Atlas Sound

Let the Blind Lead Those Who See but Cannot Feel

(Kranky; 2008)

By Alan Baban | 3 March 2008

A team of sixteen year-olds is right now finishing writing the definitive review of Atlas Sound. It’s taken them a long time—this review is definitive, remember—and there’s probably been a fair shake of arguments on the way but, overall, they’re really happy with how it turned out. The phrase “a winner” is more than bandied about. And it’s deserved too, because I’ll say it again: this review is definitive. It isn’t just a few thousand words on Bradford Cox and some deer band, it’s a few thousand well-thought out, charismatic and (some would say) “woody” words on Bradford Cox, etc. The words have aromas, right. The sentences “talk.”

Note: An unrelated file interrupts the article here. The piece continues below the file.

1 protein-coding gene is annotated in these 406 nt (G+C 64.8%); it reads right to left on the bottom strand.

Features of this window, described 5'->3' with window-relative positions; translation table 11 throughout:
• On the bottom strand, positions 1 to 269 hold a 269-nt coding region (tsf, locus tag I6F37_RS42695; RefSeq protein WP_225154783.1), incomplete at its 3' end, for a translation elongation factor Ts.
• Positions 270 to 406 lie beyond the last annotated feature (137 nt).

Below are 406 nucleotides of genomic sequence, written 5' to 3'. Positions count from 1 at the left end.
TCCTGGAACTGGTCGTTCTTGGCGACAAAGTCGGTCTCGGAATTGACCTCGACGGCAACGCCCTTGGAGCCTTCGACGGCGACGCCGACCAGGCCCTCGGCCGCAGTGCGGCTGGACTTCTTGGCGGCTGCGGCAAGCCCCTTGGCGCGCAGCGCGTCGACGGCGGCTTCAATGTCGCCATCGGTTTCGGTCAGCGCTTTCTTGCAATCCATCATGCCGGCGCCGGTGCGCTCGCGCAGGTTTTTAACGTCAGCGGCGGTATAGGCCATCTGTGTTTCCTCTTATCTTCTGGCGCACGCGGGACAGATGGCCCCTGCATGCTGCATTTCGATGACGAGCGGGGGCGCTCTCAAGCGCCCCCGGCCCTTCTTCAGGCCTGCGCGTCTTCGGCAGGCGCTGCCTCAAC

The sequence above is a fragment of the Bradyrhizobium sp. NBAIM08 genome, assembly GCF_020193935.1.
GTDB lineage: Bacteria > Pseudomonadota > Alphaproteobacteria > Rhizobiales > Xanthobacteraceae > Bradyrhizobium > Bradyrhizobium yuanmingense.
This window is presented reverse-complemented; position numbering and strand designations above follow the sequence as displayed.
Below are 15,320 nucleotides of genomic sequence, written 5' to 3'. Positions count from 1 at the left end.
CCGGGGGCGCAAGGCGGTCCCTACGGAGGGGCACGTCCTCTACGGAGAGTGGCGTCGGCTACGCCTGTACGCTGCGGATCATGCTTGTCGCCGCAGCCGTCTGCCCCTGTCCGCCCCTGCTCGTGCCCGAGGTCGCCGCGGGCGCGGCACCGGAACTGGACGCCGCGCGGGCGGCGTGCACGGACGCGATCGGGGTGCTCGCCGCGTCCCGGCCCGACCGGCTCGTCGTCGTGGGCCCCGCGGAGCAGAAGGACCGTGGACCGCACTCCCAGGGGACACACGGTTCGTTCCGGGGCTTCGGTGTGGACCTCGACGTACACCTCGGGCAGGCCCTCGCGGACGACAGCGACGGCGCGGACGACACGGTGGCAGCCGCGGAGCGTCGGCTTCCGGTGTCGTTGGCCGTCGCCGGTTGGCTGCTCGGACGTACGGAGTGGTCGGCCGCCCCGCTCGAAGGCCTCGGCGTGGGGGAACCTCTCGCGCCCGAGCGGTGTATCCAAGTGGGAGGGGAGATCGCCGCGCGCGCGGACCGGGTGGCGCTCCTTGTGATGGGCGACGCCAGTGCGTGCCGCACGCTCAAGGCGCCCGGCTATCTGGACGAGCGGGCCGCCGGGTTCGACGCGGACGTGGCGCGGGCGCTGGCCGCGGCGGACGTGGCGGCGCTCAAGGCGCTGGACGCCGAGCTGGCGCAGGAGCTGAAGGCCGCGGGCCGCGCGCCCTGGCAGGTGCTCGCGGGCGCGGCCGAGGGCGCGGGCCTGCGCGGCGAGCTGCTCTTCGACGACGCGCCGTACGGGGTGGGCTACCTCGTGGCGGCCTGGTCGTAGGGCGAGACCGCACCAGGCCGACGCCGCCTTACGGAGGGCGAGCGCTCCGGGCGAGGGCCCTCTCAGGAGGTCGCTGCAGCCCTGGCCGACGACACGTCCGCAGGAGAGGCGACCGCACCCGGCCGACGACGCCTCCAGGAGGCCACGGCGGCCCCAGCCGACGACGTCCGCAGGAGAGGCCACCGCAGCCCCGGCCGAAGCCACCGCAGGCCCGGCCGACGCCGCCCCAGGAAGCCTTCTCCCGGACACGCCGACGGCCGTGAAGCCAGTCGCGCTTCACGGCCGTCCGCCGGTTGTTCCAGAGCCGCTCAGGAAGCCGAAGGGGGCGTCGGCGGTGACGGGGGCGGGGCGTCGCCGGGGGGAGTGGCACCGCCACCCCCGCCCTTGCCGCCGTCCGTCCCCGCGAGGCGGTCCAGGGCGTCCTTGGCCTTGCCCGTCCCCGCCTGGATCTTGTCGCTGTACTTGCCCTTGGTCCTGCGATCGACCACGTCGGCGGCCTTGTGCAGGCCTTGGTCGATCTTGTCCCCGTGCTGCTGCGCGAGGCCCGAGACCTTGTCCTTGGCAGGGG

I’m saying this because I want you to picture the enthusiasm on those kid’s faces (these are ordinary kids too, semi-popular and cynical) and then I want you to read the expression on my putzer, which is more like _________. The word I’m reaching for is “jealousy.” I am jealous of those kids: they are enjoying music, while I sit here and sort of critically maunder about how my potential for enthusiasm on everything all the time. There’s something to be said, see, for really liking music, and not just glibbing on the disorientating bits—even though Quiristice is kind of awesome and I find myself increasingly chetting out on the records that other CMG-ers chet out on. I don’t want to be thinking about what Harry Pussy album I should download next, in short. I need Pinkerton (1996) and sometimes, okay, I need “bad” music to remind me that, hey, everybody’s a Ur-critic and sometimes we all need to eat falafel and like commute.